Geometry and the Silversmith
The Domcha Collection
Christopher Hartop
with a foreword by Jonathan Norton
 


Summary

Contents

Author

Enquiries

How to order

Where to find the book

Published by
John Adamson 
2008

128 pp.
11 9/16 × 8 5/8 in. 
(296 × 220 mm)
115 illustrations
in colour

ISBN
978-0-9524322-8-9
cloth
£25 or $49.95

 

Obtainable from any good bookseller or from:

John Adamson:
90 Hertford Street, Cambridge CB4 3AQ, UK
e-mail: Book orders

Distributed in the United States and Canada by:

ACC Distribution, New York
 

 

Summary

From the earliest times, learning how to construct simple and complex geometric shapes has been part of the training of a silversmith. Moreover, the educated patron of 300 years ago was also likely to be well versed in geometry and able to appreciate the subtleties of design of a seemingly simple cream jug or sugar bowl. Many functional objects in what became known as the “Queen Anne” style rely for effect on polygons, multifoils, ellipses, and truncated pyramids and cones.

Curiously, however, books on the history of European silver have been silent on the subject of geometry and the process by which design is transmitted via the workbench to a finished silver object has scarcely been explored. In his introductory essay, Christopher Hartop suggests that many of the geometric forms that became popular in the early eighteenth century were in fact modelled on imported Asian ceramics and lacquer, some of which in turn were copying much earlier metal wares. Yet a silversmith still needed a knowledge of geometrical constructions, whether he was copying an imported object, following a design on paper, or utilizing a template.

Using the Domcha Collection of predominantly English seventeenth- to nineteenth-century silver as examples, this new study examines the role of geometry in the design and manufacture of silverware. The striking coffee pot on the jacket is a truncated octagonal pyramid, and the octofoil salver illustrated below achieves its pleasing effect through the intersection of four ellipses with common centre. The Domcha Collection, formed during the last 25 years, shows the timeless beauty of plain silver forms, where the emphasis is on line rather than ornament. The collection includes works by Paul de Lamerie, Paul Crespin, Frederick Kandler and the Hennell family. Silver made in Ireland and Scotland is also featured, as well as provincial English silver made in York, Sheffield and Newcastle. Some of the objects themselves are very unusual, such as a retractable George III reading lamp, a George I wine-bottle stand and a Dublin-made frame for six eggs.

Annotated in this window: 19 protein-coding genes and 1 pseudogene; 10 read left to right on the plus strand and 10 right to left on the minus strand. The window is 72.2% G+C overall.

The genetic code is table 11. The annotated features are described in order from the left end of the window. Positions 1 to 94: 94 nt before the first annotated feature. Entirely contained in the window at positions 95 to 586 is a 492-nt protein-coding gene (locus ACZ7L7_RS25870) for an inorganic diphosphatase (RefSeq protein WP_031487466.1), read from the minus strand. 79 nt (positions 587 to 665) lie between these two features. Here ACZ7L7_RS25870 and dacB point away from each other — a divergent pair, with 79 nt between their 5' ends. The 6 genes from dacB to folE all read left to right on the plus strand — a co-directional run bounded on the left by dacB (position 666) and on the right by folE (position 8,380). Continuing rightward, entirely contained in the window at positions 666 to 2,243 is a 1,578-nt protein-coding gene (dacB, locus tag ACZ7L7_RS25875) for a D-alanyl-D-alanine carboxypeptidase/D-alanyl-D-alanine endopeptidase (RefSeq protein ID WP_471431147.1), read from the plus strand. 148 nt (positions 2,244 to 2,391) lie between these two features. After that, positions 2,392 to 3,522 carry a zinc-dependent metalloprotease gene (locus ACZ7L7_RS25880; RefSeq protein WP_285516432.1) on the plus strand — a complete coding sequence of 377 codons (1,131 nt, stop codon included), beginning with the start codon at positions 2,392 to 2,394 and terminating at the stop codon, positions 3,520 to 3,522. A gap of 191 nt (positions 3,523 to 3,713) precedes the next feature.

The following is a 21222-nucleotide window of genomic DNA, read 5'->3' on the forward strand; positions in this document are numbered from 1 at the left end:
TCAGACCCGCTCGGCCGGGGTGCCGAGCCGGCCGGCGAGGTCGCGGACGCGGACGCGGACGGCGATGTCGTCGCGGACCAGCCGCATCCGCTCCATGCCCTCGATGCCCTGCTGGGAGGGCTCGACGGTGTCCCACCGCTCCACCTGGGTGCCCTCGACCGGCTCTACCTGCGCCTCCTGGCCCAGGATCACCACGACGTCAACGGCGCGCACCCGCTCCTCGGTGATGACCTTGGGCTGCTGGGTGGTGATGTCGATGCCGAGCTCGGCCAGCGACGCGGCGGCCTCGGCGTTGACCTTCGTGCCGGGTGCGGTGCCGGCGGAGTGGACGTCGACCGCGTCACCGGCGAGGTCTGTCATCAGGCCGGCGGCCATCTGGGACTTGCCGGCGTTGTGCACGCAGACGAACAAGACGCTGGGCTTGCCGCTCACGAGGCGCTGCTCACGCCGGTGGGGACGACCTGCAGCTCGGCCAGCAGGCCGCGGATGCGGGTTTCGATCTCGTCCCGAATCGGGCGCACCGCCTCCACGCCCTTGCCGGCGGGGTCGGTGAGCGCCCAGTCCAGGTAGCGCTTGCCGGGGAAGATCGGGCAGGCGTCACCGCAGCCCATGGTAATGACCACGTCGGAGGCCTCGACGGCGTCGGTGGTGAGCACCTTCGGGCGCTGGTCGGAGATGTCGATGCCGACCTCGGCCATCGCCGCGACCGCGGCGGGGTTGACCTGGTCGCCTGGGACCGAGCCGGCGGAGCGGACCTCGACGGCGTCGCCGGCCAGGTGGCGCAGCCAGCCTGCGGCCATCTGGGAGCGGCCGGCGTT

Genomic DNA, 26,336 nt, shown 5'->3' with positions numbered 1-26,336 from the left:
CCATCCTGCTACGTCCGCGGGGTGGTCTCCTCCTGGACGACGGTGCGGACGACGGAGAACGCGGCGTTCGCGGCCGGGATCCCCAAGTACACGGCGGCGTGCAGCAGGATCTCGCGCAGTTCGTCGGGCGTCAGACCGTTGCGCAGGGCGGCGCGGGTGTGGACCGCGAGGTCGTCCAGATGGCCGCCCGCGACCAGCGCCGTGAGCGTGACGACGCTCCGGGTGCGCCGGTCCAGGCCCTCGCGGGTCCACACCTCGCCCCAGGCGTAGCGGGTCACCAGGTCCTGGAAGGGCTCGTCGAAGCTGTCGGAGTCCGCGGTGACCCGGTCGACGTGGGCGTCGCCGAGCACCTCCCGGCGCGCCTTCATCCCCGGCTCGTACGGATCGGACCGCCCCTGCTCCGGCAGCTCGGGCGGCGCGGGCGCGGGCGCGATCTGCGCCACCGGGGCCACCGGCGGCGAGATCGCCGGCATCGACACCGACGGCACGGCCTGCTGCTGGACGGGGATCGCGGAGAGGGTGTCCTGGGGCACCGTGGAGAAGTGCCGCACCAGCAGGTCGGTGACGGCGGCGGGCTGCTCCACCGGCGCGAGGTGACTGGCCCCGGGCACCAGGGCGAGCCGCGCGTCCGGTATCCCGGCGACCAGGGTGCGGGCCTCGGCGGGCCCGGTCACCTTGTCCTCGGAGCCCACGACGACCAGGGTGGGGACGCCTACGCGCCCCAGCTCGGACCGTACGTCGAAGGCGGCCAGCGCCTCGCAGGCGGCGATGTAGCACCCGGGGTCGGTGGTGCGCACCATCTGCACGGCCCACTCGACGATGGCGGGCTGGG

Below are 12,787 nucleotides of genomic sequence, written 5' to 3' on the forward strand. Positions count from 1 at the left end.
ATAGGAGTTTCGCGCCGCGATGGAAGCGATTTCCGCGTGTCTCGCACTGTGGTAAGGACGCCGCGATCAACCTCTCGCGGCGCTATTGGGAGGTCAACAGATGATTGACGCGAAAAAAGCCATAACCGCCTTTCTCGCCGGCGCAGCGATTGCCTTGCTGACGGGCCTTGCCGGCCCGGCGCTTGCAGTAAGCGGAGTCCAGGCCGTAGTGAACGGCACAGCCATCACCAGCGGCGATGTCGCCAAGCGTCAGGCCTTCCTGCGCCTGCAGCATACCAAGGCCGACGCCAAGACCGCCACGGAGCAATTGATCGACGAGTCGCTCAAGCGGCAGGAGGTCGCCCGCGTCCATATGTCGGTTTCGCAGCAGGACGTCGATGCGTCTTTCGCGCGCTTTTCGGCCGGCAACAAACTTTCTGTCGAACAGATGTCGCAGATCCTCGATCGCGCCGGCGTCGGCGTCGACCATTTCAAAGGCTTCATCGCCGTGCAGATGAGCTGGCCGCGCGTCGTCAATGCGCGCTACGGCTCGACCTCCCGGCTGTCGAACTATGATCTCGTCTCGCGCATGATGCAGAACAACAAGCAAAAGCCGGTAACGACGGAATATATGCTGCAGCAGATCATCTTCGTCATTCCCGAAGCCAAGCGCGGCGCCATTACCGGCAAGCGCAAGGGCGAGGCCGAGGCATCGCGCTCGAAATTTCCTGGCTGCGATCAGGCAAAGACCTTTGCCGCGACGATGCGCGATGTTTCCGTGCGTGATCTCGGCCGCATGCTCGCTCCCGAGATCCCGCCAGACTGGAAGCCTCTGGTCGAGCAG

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Contents

  • Foreword
  • Acknowledgements

  • Geometry and the silversmith: The importance of geometry; The attraction of simplicity; The triumph of the polygon; Proportion and harmony; The influence of Asia; The timelessness of the plain and the geometric

  • The catalogue
  • About the catalogue

  • Glossary
  • Bibliography
  • Picture credits
  • Index

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Author

Christopher Hartop’s books include The Huguenot Legacy (1996), Royal Goldsmiths: The Art of Rundell & Bridge (2005), A Noble Feast (2008), The Classical Ideal (2010), A Noble Pursuit (2010) and Norfolk Summer: Making The Go-Between (2011).

christopherhartop.com

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Enquiries

Contact the publisher for further information:

e-mail: book enquiries,

letter: John Adamson, 90 Hertford Street, Cambridge
CB4 3AQ, England

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How to order the book offline

Please print off the order form and send it by mail to John Adamson, 90 Hertford Street, Cambridge CB4 3AQ, England.

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